Migrant crisis: Turkey police seize fake life jackets [BBC]


#1

Migrant crisis: Turkey police seize fake life jackets

Police in Turkey say they have confiscated more than 1,000 fake life jackets made for migrants wanting to cross the Aegean Sea to Greece.

Officers raided a workshop in the port of Izmir, where they say they found life jackets stuffed with packaging rather than buoyancy aids.

The four workers making the jackets included two young Syrian girls.

On Tuesday, the bodies of 34 migrants were found along Turkey’s coast. Many were wearing life jackets.

Several children were among the dead.

Read more at: bbc.com/news/world-europe-35241813

Bizarre story, it is summed up that in the past few days, sadly, a number of migrants drowned going to Greece.

What is ironic is that it seems this shop making the “fake life jackets” employed refugees? Who knows who the owner is? They should be fully prosecuted.


#2

I think the complaint is they’re are not buying EU certified life jackets that cost over 150 USD. In a pinch, I’d spend $15 for a vest stuffed with Styrofoam as a make do flotation device. The article didn’t claim the jackets caused the deaths, vs exposure or hypothermia.

The only alternative is to start providing them with free certified life vests.


#3

I think you have it right. There are a lot of materials that will provide flotation that don’t have government certification. Also, if the fake life jackets hadn’t worked as flotation devices, the bodies would not have been found; they would still be at the bottom of the Aegean.


#4

Not to mention, an approved life jacket won’t save you from exposure to cold, anyhow.

Approval is important, however, as an unapproved flotation device could float your body head-down!

ICXC NIKA


#5

Uh…bodies don’t sink to the bottom of the ocean unless they are weighted down. Haven’t you ever floated on water?


#6

if people don’t know how to swim or tread water they panic. they weight the bodies to keep them down after they have drowned. I have never witnessed a drowning and I hope I never do so I am not exactly sure what the process the body goes through. it might sink and then rise after the body begins to bloat.


#7

That is often what happens. Our breathing bodies float because our lungs are full of air, which is not available when dead. Hence the old superstition about bodies rising three times to the surface.

ICXC NIKA


#8

It’s only the breath in your lungs that keeps you afloat. A fully clothed swimmer will sink when they expel all the air in their lungs.


#9

Try it. Go to a lake or the ocean and breath out. You will only sink a few feet but not to the bottom of a deep body of water. You’d go down a little further with lungs filled with water, but still not more than a few feet.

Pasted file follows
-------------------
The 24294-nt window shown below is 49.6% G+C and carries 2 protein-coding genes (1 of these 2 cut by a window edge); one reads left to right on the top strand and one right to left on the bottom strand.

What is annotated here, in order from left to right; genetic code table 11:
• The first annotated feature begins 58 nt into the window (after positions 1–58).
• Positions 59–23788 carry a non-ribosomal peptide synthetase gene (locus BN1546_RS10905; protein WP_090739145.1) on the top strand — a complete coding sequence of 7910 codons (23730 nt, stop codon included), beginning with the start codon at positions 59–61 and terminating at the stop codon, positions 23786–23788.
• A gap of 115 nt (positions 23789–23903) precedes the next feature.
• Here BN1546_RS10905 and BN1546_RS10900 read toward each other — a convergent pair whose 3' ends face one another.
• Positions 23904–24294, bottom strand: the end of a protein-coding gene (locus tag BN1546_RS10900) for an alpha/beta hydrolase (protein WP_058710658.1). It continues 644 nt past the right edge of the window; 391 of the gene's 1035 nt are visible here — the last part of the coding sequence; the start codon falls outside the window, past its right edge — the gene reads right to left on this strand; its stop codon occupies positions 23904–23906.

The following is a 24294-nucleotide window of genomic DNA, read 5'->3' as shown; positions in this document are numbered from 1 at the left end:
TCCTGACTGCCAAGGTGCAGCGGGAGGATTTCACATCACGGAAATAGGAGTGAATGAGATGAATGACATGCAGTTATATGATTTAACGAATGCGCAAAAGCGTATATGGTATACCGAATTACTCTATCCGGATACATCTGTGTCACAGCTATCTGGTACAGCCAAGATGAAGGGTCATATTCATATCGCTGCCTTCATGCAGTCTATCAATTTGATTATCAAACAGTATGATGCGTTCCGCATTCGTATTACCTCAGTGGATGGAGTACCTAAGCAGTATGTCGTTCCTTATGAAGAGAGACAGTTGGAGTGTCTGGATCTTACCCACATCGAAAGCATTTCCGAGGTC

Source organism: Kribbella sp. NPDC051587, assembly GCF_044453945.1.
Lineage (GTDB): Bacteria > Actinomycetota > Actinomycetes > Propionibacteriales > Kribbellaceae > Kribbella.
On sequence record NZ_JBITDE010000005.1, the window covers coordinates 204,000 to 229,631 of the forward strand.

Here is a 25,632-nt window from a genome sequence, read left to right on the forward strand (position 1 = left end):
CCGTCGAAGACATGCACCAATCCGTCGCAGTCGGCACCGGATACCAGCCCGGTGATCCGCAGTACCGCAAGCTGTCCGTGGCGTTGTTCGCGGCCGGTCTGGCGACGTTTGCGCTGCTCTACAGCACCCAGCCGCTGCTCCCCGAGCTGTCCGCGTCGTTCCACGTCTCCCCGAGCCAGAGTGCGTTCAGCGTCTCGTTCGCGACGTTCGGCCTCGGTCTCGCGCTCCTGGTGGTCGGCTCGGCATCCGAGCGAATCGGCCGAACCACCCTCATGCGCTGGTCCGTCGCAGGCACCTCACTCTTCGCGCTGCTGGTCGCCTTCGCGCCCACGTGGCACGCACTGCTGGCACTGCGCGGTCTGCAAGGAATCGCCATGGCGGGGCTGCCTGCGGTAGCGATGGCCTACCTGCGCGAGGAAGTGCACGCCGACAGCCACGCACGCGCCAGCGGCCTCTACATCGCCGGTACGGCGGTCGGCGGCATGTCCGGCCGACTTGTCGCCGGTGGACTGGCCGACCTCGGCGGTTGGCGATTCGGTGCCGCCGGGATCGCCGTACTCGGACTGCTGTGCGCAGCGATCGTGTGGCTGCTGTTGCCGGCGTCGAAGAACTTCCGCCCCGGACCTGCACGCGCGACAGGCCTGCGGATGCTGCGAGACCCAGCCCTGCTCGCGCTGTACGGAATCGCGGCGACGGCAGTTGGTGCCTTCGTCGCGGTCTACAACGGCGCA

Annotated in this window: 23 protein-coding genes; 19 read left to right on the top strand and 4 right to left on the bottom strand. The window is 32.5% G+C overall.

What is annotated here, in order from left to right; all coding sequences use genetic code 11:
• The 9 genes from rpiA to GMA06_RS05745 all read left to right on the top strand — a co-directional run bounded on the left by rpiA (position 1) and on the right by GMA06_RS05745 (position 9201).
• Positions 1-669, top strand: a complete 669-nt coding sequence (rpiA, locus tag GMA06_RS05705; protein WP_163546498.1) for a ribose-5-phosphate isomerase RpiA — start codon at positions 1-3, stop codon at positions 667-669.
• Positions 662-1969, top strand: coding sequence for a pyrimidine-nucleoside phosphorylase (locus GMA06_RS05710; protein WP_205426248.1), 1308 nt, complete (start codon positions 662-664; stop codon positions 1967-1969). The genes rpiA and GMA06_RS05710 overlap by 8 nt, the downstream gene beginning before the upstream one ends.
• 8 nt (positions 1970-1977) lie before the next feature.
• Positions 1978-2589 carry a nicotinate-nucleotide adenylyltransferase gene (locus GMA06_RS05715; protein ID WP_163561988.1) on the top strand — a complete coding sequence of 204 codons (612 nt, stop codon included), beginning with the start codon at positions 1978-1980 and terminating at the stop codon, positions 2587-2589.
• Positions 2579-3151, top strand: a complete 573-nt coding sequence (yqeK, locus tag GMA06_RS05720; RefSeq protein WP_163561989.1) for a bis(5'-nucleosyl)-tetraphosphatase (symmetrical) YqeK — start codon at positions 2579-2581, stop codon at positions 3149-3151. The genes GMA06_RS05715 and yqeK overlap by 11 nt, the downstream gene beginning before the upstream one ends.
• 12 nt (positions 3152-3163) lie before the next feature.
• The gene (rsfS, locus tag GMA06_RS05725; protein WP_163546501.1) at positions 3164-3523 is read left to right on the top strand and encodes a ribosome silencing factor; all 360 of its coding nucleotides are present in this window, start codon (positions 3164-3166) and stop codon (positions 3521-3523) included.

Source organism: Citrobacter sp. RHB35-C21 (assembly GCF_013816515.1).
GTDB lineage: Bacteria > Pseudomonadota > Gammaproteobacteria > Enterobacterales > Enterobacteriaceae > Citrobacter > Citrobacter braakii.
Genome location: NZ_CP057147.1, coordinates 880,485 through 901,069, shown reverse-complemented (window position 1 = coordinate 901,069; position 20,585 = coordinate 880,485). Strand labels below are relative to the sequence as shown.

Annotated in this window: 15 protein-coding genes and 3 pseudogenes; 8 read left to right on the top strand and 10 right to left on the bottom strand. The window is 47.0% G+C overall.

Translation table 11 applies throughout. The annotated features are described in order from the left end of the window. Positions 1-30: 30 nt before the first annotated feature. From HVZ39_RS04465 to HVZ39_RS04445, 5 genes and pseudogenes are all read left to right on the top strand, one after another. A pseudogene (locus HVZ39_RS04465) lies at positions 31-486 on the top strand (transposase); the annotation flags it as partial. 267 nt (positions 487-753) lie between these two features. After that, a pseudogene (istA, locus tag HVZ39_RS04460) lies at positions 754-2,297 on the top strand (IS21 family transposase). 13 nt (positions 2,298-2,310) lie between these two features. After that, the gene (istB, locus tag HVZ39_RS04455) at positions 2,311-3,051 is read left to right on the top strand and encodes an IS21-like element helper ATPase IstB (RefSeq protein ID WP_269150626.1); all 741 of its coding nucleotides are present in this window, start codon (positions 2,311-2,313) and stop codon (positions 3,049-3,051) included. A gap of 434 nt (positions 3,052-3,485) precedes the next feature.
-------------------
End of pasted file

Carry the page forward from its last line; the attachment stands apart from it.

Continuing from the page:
The human body has roughly the same buoyancy as water. They don’t sink very far.


#10

No; without air in our lungs we’d go down by the head. Muscle is about as dense as water; bone is far more dense.

A full exhale only half empties the lungs. Death collapses them. Being clothed further reduces buoyancy.

ICXC NIKA


#11

I was a lifegaurd, competitive swimmer, and have multiple diving certifications. I have more than passing knowledge.

If you expel your air in a pool, you will readily sink 12 ft to the bottom of the deep end (in a lake you would keep going). I recall once letting out my breath and sitting on the bottom, under the high dive. Note, you still have >50% of your lung capacity with air after a forced exhalation.

A dead person will have lost all their air (not 50%) from their lungs, so they will sink faster. Wearing most clothes and perhaps a backpack will add to the weight once thoroughly saturated. You won’t sink like a rock but you will sink.

If you knew about this you’d understand that any residual air provides less buoyancy the deeper you go. That’s why the deeper you dive, the more air you must add to your buoyancy vest, and you must purge it when returning to the surface.

dead bodies don’t float until after they are decomposing and their insides fill up with the buoyant byproduct - methane and CO2 gases.

Here’s one source if you don’t believe me
Why are bodies in the water always face down.


#12

A lot of bodies from the Titanic had on life jackets; in some instances, their necks were broken from the force of impact into the water. Modern (approved) life jackets pad up around the neck to avoid that outcome.

ICXC NIKA


#13

Interesting factoid, was this in a book or something?


#14

Saw it on TV some years back.


#15

Not in my experience, I used to swim quite a bit, and sometimes if the pool was empty, I would just lie still (facing up on my back), on the surface of the water, it was very peaceful and relaxing to lay there and float like that, as long as I laid fairly still, I would stay afloat, breathing in and out had no effect on my level in the water.

Im not sure this would work with waves moving around and/or rough water.


#16

When lying still, relatively little breath is needed, so the volume of the lungs stays almost the same. About half of the lung volume cannot be exhaled.

Breathing maximally would change your buoyancy.

ICXC NIKA


#17

I’ve done the same thing, it’s very relaxing in a quiet pool. When you do such you are not doing a full exhale. I think it’s called Tidal Breathing. You are playing with maybe the top 20% of your lung capacity. But kick out another 20+% of your air and you will sink.

Next time you are in the pool, try a full exhale, and be ready to sink :D.


closed #18

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